Alexis had been a full-time Navy reservist from 2007 to early 2011, and a Navy spokesman said his security clearance, at the “secret level,” was good for 10 years from when he got it.
On Monday morning, he used a valid badge to gain access to the sprawling Navy Yard and Building 197, bringing with him a sawed-off shotgun on which the cryptic messages of “better off this way” and “my ELF weapon” were scrawled, according to a law enforcement document reviewed by The Associated Press. The meaning of those words wasn’t immediately clear.
The motive of the shooting also remains unclear, though investigators have focused on Alexis’s mental health and alarming behavior displayed in the weeks before the massacre.
Alexis had enrolled in VA health care in February 2011, and received monthly disability payments of $395 for orthopedic problems and ringing in his ears, according to the VA. He never sought an appointment from a mental health specialist and either canceled or failed to show up for primary care appointments he had scheduled at VA hospitals, the department said.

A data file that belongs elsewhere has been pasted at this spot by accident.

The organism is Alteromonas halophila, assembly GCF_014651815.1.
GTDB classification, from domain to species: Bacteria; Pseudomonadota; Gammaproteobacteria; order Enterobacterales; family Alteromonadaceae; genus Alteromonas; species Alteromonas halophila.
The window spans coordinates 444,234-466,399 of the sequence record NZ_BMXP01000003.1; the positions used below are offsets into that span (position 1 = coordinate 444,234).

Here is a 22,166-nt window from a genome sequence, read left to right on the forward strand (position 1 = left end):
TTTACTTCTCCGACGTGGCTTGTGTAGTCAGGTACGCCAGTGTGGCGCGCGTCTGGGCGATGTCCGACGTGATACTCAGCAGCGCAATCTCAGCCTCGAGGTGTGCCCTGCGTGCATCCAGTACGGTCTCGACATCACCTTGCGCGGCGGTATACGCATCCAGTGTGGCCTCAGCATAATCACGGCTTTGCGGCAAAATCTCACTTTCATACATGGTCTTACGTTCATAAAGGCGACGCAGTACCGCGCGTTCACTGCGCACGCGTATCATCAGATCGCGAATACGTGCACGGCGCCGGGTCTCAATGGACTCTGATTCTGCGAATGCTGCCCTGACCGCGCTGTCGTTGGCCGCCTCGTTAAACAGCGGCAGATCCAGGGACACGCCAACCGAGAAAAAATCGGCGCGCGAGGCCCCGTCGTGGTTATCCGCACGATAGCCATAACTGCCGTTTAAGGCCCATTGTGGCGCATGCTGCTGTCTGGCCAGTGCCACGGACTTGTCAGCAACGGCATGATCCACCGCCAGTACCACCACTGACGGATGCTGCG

Meanwhile, Alexis’s mother said Wednesday she does not know why her son opened fire on office workers and police. Cathleen Alexis read a brief statement inside her New York home, her voice shaking. She did not take questions from a reporter.
“Aaron is now in a place where he can no longer do harm to anyone, and for that I am glad,” Cathleen Alexis said. “To the families of the victims, I am so so very sorry that this has happened. My heart is broken.”
Alexis had with him during the massacre a handgun he picked up inside the building and a legally obtained Remington 870 Express shotgun.
The shotgun was brought into the building disassembled and pieced together by Alexis once inside, according to a law enforcement official and a senior defense official who spoke on the condition of anonymity because they were not authorized to discuss the matter publicly.